Time to face facts

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Time to face facts

The reality check should come down hard. The Korean gross domestic product (GDP) in the first quarter unexpectedly contracted 0.3 percent, fanning skepticism about Asia’s fourth-largest economy. Nomura Securities slashed its 2019 estimate to 1.8 percent from 2.4 percent. Yet the government remains in self-denial.

The Blue House blamed it on external factors. The Bank of Korea said the figures looked bad against the relatively robust number of 1 percent gain in the previous quarter. Authorities refuse to admit the possibility of a recession.

In fact, the real world is worse off than the data. The vacancy rate in office buildings along the commercial areas in Gangnam District, southern Seoul, has doubled from the usual 10 percent average. The combined operating profit of listed Korean companies was estimated at 171 trillion won ($147 billion) at the beginning of the year, but has been cut by 27 trillion won after their first-quarter reports. The self-employed sector has been devastated.

The deteriorated external conditions added to the woes of the trade-reliant economy. But the U.S. stock market remains bullish and the Chinese economy beat expectations in first-quarter growth.

There must be something wrong if Korea alone is performing at its weakest in a decade. Economists are in agreement to pinpoint the cause as the rigid pro-labor and wage-led growth policies under the liberal government. Minimum wage has gone up nearly 30 percent over the last two years and has wiped out jobs. The forcible conversion of irregular jobs to permanent ones has worsened flexibility in the labor market. Consumption and corporate investment have weakened. Growth reversed when exports lost ground. Yet the government refuses to examine or correct its policies.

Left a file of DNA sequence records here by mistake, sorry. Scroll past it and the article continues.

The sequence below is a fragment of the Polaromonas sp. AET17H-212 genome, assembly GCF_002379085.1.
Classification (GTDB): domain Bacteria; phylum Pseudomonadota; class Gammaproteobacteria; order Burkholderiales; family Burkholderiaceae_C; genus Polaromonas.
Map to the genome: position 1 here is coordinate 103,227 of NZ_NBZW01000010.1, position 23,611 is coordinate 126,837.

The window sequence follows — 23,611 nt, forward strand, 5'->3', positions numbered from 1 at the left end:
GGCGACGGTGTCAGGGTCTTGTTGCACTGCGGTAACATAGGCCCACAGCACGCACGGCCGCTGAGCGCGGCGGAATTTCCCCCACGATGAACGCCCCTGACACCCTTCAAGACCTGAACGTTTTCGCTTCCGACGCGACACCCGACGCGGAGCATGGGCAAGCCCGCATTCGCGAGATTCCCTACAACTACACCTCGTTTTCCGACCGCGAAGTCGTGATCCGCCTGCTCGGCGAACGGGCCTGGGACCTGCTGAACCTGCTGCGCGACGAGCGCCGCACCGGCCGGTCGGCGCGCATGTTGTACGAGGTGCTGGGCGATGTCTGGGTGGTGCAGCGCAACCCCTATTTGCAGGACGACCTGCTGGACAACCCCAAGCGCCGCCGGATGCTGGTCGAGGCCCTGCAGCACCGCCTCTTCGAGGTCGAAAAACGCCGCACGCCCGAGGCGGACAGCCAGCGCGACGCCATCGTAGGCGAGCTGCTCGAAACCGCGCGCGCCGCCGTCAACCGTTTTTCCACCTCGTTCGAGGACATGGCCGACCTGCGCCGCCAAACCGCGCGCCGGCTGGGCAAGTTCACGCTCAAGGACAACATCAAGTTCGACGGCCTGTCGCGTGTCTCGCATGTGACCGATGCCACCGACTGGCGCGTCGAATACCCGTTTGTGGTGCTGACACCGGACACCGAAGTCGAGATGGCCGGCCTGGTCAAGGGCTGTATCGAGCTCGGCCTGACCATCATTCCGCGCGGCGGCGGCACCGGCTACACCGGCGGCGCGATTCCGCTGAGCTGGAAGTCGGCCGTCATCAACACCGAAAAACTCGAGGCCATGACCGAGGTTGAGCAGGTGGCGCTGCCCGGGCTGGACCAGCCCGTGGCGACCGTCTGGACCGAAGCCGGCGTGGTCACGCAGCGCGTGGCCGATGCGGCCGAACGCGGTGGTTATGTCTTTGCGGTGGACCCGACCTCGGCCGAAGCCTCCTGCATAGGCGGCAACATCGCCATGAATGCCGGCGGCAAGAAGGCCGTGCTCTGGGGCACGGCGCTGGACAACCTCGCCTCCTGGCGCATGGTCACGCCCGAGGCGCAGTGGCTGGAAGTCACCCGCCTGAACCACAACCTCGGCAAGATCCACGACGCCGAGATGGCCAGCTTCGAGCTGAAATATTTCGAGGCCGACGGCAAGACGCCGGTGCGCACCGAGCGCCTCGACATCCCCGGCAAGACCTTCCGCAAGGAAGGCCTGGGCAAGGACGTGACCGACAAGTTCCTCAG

Authorities blame defeatism — and the media for spreading it. They turn a deaf ear to cries from the business sector. No solutions can come out amid such self-righteousness. Hong Nam-ki, deputy prime minister and finance minister, vowed to mobilize “all possible policy means.”

But the rhetoric has been replayed over and over. The promise was made when announcing the economic policy outline for 2019 in December and upon the release of catastrophic job data in January. The only “policy means” the government came up with was increased fiscal spending.

With the GDP at the worst since the financial crisis in 2008, the government should form an emergency team. It must show that much will to fight the crisis. It must humbly re-examine policies and invite wisdom. Without a full policy makeover, there is no hope for the economy.

JoongAng Sunday, April 27, Page 34
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